I completely understand what you are saying and sometimes feel the same way. Please consider that the person who bought your quilt for $15 may have been the one it was "meant" for. Sometimes we have to release our joy, our love and our projects out to the world and they find their way to where they are meant to comfort. Imagine you love your doggie to pieces and make them a doggie bed out of something beautiful and it gives you as much pleasure as it would give you to make the quilt in the first place. Sometimes you just have to enjoy making them and believe they will bring joy to many hearts over their lifespan and find their way to the home they were meant for. Don't let not having control over where they go zap the joy out of controlling how they come to be in the first place. At least that's what I keep telling myself.

dortha said...

I totally understand. I made a quilt for a family member that was expecting a baby and when the mom-to-be opened it she didn’t even look at it. Another family member said what is it and the mom-to-be said “it is just a blanket.” The other family member picked it up looked and said “ my son has one she made for him and we treasure it.” The mom-to-be still never even looked at it. It made me lose my mojo for a long time. I make for Project Linus now. Still some sadness about quilt giving. I am sorry your husband is not in good health and I hope your shoulder mends fast.

Elaine Adair said...

I'm sorry to hear your mojo, or enthusiasm or ??? has disappeared - perhaps it ran its course, or perhaps your brain is overloaded with issues of your husband's illness. Either way, it's OK. First things first, but don't beat yourself about the loss of enthusiasm. Just take care of yourself, your DH, and your own purpose these days.

We make quilts because the process gives us pleasure. It's sad that such loveliness may not be appreciated by all - you did your part, the receiver is supposed to do her/his part. We've all been there. Take pleasure in what you did, learned, your own skill and talent. Maybe something new is just around the corner! And take care of DH AND your self.

Carline said...

I know how ou feel. I spent nearly a year making a king sized quilt for my grandson's wedding. They picked the colors which were not a pleasure to work on but it was their choice. I had to mail it to them accross country due to Covid so that was a great expense. All in all I had spent nearly $500. and just about that many hours on this quilt. I had asked them to let me know when the quilt arrived. Not only did I have to call to see if it had been "lost" in the mail but not one word of thanks. It took the wind out of my quilting sails and I haven't quilted much since. I am just finishing a few things and quiting.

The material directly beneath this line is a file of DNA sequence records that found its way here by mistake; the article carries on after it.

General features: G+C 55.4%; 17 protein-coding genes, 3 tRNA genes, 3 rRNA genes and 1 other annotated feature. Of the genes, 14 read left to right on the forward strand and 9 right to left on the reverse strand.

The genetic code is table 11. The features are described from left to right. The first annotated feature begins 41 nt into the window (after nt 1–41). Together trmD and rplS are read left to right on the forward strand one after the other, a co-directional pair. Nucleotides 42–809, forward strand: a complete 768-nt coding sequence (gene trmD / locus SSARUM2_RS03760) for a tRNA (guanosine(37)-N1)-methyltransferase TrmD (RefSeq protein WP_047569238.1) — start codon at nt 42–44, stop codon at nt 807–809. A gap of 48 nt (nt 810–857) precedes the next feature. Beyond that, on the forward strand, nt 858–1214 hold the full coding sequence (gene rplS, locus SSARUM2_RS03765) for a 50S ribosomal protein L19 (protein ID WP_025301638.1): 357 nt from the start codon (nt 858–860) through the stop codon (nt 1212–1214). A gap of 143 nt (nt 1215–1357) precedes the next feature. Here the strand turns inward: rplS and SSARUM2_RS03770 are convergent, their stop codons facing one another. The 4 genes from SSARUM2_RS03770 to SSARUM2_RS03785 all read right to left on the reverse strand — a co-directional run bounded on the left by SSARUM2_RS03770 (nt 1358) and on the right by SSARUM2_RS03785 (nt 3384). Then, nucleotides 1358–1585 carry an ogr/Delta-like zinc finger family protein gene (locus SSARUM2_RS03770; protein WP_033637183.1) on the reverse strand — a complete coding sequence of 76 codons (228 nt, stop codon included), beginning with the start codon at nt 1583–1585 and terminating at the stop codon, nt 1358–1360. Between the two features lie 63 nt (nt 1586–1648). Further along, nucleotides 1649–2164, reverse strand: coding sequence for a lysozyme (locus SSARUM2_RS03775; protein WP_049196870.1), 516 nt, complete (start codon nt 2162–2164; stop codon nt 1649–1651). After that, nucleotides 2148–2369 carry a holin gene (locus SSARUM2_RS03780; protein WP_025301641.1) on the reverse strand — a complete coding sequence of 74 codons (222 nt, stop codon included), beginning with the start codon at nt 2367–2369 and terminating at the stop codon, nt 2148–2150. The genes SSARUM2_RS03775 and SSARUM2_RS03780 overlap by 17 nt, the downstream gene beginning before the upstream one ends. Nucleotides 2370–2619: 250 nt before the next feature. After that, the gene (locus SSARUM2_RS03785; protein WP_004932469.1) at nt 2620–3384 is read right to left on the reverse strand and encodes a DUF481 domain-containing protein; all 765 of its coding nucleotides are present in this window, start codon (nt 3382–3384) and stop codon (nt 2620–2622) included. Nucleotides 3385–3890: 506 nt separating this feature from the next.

Brenda said...

Hello Jocelyn... It is unfathomable to me why someone wouldn't love a quilt. As we all know, there are those out there who do not have a deep admiration of the history, the skill, and the hours of love and labor that go into a quilt. I personally feel sorry for them for the joy they are missing out on. I say, make quilts for those in need. I for one have been thinking about making some for the local animal shelters. Why not? A cozy quilt that moves with the abandoned pets from the beginning of the scariest point of their life to the transition into a loving home... A constant in an otherwise chaotic life. The same could be said for the various other quilting clubs who donate to those in need and hospitals. I cannot say enough about the joy a fellow coworker felt when her child had a terrible accident and received a quilt while he healed. Her thoughts were priceless. I often reflect on who took the time to make that lovely quilt. I saw it and the craftsmanship was amazing!

As far as your loss of desire, it reminds me of the stress and pressures from extra jobs thrown on me at work and the sickness of a family member along with it. I live for my art. My college education centered around fine art in a graphite form. In truth, I have so many areas of art that I love it would tire everyone for me to list them here. But I find when I am under a great deal of stress, the stress takes away my ability to have interest in any of my artistic endeavors. Giving myself impossible questions to answer, such as, why would I do any art in any form and to what avail? Perhaps, this is an underlying form of depression... I don't know. At any rate, when my "extra jobs" were let go by me and the grieving of my family member began to subside ever so slightly, my stress subsided to a manageable level, and my love of art returned like an old friend. Reassured the same will happen for you.

Best Wishes!


Cheryl's Teapots2Quilting said...

I 'adopt' most quilts I find in the thrift stores because I know what goes into those quilts. I limit who I quilt for, since I want my quilts to be appreciated and used. My son's both watched me learn how to quilt, and they and my grandkids LOVE the quilts I make for them. When I hand quilted, I kept track of the amount of hours I spent just hand quilting, then told the recipient how many hours of hand quilting went into that quilt. At least if they knew that I'd spent that many hours just hand quilting their quilt, then hopefully they would appreciate the quilt more.